When I first started out in my career I thought would have to work for little to no money, build a portfolio and then one day I would be deemed “skilled” enough to make a living doing it.
From the moment I started charging for my work, I was a professional.
From the moment I started doing work for others, I was a professional.
From the moment I registered my business – the world viewed me as a professional.
So why didn’t I?
Why did I decide I needed to earn an unclear number of stripes or have a huge portfolio in order to take myself seriously?
The stereotype of the “Starving Artist” is prevalent because people don’t understand the value of art until it’s gone.
Think back to the last 9 months of 2020 – where would you be right now without art?
Creatives made the shows we binged.
Creatives made the websites we used.
Creatives made the music we listened to.
Creatives brought joy to our lives when we couldn’t go outside or interact with others.
Without them, we’d be far worse off.
But the thing is?
It’s not society that has created the stereotype of the starving artist – it’s creatives themselves.
By creating stories in their heads that the art is all they need to be fulfilled. That following their passion is the holy grail and they should just be happy they get to do it.
I look at the art created by starving artists throughout time and I wonder – what could they have produced if they didn’t have to decide between supplies and food that day?
If they woke up knowing their personal livelihood – their safety, their security, their comfort – was just as important as what they created?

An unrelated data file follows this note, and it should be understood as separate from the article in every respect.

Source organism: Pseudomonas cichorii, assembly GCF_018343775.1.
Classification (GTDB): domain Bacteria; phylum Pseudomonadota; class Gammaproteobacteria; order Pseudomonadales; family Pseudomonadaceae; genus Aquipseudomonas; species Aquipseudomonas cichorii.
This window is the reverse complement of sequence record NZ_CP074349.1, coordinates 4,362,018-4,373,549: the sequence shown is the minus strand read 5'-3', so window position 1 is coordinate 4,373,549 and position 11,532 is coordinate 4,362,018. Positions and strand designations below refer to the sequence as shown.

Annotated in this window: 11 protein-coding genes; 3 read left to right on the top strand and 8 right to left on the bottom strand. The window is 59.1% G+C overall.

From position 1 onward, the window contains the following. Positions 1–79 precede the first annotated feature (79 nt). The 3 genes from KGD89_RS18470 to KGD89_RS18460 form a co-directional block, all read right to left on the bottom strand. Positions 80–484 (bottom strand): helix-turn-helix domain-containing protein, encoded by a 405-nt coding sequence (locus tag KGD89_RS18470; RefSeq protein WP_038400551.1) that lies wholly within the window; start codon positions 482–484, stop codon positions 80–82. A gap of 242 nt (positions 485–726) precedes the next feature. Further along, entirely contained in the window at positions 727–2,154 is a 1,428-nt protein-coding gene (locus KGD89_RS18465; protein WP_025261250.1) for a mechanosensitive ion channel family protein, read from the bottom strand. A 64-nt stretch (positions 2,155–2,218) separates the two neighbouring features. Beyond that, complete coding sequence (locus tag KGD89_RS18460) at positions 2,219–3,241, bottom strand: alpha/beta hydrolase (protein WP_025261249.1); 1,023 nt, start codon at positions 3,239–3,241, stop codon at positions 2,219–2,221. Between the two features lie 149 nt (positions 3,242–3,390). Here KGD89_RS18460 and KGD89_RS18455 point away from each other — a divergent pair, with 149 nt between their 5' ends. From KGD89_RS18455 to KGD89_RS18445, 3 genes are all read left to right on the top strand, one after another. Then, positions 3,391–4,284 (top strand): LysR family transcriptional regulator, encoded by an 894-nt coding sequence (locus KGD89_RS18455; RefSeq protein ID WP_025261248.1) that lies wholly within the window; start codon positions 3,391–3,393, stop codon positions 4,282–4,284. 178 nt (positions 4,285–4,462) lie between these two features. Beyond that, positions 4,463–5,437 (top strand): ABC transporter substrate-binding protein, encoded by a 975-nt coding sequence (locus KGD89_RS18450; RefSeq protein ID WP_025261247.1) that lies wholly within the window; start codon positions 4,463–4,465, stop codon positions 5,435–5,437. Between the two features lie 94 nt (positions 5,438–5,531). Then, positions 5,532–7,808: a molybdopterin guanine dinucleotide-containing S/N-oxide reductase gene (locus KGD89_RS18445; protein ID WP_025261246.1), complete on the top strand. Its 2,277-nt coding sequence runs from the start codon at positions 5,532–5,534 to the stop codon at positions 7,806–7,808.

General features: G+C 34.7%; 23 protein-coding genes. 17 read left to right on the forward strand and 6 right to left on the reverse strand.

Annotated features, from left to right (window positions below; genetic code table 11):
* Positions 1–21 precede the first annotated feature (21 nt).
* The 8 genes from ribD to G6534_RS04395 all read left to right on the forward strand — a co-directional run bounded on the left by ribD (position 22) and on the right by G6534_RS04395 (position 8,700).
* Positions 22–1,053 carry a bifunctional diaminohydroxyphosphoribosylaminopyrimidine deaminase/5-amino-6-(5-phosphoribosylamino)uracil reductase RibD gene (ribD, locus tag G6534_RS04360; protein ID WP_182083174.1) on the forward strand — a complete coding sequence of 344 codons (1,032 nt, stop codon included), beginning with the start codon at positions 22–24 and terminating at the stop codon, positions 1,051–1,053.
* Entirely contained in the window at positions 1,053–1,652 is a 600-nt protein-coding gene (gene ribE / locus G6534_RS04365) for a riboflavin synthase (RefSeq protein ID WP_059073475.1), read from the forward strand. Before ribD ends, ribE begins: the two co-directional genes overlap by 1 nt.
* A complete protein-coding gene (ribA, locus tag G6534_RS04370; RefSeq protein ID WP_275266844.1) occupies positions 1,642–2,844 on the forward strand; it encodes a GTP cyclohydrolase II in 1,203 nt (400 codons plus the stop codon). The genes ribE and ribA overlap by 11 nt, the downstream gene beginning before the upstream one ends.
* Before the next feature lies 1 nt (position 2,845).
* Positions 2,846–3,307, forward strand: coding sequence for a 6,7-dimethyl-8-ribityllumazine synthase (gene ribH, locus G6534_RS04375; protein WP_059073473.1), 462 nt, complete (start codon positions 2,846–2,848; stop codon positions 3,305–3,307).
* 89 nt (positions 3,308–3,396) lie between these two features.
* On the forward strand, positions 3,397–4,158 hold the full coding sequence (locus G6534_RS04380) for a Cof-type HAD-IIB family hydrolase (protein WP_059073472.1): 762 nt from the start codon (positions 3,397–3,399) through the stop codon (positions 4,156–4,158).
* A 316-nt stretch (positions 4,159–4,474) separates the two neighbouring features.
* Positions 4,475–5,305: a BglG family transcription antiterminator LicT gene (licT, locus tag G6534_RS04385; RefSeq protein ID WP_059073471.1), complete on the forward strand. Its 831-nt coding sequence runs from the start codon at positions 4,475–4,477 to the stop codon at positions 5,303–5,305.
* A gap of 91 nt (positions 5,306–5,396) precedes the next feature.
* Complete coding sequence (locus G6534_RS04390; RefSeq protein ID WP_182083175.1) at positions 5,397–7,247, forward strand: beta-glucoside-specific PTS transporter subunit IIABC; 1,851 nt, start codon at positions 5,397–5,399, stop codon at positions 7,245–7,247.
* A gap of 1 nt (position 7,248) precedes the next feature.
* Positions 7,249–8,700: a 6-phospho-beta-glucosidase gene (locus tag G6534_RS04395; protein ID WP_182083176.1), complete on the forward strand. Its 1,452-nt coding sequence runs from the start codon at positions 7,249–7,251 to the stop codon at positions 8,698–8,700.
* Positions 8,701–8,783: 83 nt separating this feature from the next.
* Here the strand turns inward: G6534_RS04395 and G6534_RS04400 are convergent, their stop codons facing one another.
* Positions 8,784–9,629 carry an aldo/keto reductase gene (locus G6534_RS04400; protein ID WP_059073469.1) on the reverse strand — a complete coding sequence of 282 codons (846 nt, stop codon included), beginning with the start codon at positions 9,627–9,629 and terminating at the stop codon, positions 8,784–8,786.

What if tomorrow every creative took a stand?
What if we all woke up and decided our well-being was important and started to charge accordingly.
Would our worse fears come true?
Would people start to value what we did less because it was more expensive?
Would the place of creativity in this world change?
I don’t think so.
People will still pay for art.
People will stay pay for creative services.
People will come to see the REAL value of the creative services and work they’ve taken advantage of for so long.
Not because they’re bad people.
Not because they don’t value the end results they get from watching an amazing show, or having a fantastic website, or having the right words or design for their business.
But because we’ve conditioned them to pay the minimum amount possible for these things.
We as creatives haven’t properly shown them the value of what they’re buying.
And so we think the starving artist stereotype is true.
That we need to earn our stripes before we “make it”
That being a creative just means we have to survive on the satisfaction of our work alone.
So where do we go from here?
Realize you deserve to make a living wage from what you do.
Realize you don’t have to starve to follow your passion.
Realize the world does value you – you’ve just convinced yourself you’re lacking in something before you get to be a ‘professional.’
Then you can say no to spec work where someone tries to pay in exposure or future opportunities.
Then you don’t have to worry about wether you’ll have enough money to survive this month, or the next.
Then you can claim the title of well-paid creative and not feel guilty for it.
There’s no such thing as selling out when you get to do what you love and make a good living with it.
Because people DO value art and creativity – they’ve just been conditioned by creatives to not notice the parts of their lives enriched by it.
Let’s smash the starving artist mentality and stereotype. Care to join me?